Networks announced that the University of Massachusetts Amherst has provided
its 12,000+ resident students with wireless access, replacing the existing
multimedia-grade Wi-Fi network, based on the Aruba Mobile Virtual Enterprise
(MOVE) architecture, was selected to handle the dense number of mobile devices
such as smartphones and tablets and the resulting increase in high bandwidth
video and audio traffic over the air.
students no longer want to be tethered to a desktop, but rather expect us to
provide a high performance network that will support mobile devices that make
increasing use of video and audio enhanced applications.” said John Dubach, CIO
of UMass Amherst CIO.
Amherst is the flagship campus of the University of Massachusetts system,
sitting on nearly 1,450 acres in the scenic Pioneer Valley of Western
Massachusetts, 90 miles from Boston and 175 miles from New York City. The
campus provides a rich cultural environment in a rural setting close to major
urban centers. With more than 27,000 total undergraduate and graduate students
and more than 1,100 full-time instructional faculty, providing reliable, secure
access to information from anywhere on campus is critical.
Amherst began by deploying wireless hotspots in common areas where students
congregate for study and leisure. They then extended the wireless access to
classrooms, libraries and administrative buildings, before deciding to replace
the wired access made available in residence halls with 802.11n wireless
solutions from Aruba.
Amherst led with a pilot program in a single residence hall housing 139
students, in which it installed wireless-only network access for the residents.
After conducting multiple surveys during the pilot, it was clear that the
students were very satisfied and eager to see a mobile network service
provided. Their preference for wireless was clear and the Aruba
multimedia-grade solution was up to the task.
Using Aruba Airwave
management software, the IT department at UMass Amherst identified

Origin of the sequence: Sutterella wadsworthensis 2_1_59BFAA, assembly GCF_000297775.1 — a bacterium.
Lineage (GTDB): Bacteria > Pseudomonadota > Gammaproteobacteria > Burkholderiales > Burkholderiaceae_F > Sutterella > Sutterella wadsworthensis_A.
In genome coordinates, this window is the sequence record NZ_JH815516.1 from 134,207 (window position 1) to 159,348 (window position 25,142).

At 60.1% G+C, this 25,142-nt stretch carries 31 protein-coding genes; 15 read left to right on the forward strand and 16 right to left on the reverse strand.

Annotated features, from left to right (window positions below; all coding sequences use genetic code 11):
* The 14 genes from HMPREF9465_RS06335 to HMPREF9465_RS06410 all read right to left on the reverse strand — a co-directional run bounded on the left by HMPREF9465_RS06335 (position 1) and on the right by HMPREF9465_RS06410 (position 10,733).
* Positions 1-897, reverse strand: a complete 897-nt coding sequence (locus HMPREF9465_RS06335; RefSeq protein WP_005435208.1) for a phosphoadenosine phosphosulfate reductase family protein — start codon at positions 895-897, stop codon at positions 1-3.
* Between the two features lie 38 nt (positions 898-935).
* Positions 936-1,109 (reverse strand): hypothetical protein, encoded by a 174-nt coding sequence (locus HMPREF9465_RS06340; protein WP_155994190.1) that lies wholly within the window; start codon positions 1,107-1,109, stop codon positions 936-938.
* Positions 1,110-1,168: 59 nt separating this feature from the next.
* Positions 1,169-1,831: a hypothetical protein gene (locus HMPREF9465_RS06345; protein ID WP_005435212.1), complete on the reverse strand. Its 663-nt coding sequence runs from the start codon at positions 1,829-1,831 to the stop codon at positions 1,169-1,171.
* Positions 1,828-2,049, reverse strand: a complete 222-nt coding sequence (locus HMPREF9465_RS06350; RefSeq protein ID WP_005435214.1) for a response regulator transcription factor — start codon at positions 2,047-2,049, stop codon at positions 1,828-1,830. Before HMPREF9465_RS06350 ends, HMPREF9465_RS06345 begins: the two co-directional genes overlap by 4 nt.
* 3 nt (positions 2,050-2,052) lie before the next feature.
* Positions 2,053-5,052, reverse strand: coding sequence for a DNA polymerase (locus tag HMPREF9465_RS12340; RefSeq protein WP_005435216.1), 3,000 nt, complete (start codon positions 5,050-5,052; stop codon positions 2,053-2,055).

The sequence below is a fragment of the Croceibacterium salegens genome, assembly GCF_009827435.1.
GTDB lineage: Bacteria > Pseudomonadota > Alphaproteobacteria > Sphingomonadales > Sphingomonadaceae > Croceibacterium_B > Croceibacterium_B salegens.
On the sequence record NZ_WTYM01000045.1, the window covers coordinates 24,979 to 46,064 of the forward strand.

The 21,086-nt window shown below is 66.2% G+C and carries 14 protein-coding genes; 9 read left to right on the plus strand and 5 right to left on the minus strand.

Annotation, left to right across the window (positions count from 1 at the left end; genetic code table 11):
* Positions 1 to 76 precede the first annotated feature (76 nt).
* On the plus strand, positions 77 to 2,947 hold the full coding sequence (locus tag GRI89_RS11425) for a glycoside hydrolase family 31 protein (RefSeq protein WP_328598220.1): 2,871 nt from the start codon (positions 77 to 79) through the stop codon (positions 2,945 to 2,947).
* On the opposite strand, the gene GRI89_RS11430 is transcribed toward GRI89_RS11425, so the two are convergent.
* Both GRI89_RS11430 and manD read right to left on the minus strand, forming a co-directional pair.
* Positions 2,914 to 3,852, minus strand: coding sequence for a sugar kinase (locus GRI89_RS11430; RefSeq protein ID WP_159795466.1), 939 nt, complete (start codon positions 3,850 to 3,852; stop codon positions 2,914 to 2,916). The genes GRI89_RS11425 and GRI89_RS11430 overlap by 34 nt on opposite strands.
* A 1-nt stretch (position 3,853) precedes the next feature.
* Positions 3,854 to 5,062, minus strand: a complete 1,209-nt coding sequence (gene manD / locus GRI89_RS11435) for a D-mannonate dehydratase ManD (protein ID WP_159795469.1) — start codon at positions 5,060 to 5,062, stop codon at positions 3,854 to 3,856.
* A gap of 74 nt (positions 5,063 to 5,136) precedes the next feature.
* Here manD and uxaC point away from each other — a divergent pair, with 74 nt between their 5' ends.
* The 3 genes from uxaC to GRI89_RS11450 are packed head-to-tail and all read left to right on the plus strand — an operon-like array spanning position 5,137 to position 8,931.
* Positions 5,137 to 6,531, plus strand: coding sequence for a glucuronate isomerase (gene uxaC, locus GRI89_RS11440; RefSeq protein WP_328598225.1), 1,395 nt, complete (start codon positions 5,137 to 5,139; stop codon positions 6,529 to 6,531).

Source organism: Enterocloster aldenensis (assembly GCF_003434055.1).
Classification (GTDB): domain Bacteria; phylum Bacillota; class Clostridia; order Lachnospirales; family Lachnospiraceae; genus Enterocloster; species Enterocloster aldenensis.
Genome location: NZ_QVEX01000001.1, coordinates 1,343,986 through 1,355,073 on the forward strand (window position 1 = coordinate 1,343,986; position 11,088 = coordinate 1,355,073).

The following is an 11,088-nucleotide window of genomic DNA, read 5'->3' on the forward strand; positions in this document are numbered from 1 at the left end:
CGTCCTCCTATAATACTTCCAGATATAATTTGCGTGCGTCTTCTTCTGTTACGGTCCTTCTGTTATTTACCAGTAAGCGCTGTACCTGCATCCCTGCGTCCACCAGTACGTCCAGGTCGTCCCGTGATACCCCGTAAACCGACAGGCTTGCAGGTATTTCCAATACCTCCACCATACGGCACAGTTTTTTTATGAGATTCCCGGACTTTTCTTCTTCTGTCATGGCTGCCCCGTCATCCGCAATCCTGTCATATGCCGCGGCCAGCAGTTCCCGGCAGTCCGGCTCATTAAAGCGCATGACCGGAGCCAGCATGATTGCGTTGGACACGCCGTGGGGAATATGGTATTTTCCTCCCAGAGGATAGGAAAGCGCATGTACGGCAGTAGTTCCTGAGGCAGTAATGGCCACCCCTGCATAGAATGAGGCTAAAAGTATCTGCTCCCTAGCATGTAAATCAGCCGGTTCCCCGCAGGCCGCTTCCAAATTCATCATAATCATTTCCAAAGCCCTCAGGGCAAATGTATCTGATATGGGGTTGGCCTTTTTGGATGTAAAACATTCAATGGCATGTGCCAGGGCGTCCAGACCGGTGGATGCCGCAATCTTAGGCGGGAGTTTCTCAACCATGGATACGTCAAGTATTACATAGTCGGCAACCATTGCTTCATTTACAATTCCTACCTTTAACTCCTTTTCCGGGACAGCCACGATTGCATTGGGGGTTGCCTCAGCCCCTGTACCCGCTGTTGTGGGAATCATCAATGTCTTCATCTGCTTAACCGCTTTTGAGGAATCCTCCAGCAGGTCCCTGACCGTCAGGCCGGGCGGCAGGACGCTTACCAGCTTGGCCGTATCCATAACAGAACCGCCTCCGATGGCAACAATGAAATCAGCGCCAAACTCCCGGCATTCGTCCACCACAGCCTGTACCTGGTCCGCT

“rogue” access points and developed an “air space” policy
for the residence halls, asking students not to deploy their own access points
and offering them a managed wireless service, administered by the university IT
physically un-plugged the more than 12,000 Ethernet “ports to the
pillow,” that they had installed for access in a more desktop-centric era,
and deployed more than 2,000 Aruba 802.11n AP-125 access points to provide
students with network access. The deployment was completed over two summer
phases of two months each.
the new wireless network for a variety of applications including the usual
email and research. The trend is moving toward more social-media focused
unified communications and even IPTV, delivered from video subscription
services outside the university.
of registered network devices has increased, trouble tickets have been
proportionally reduced and the university IT department avoided the cost of
upgrading all of the CAT-3 cable that had been deployed earlier to provide
wired access to all 12,000+ residents.
Amherst will continue to provide wired access to researchers, labs,
high-performance computing environments and other areas that require sustained
multi-gigabit connections, it will cover the remaining 80 percent of the campus
with wireless as the primary access type.
Amherst is ahead of many in making the transition to Wi-Fi as the primary means
of network access,” said Manish Rai, director of industry solutions
marketing for Aruba.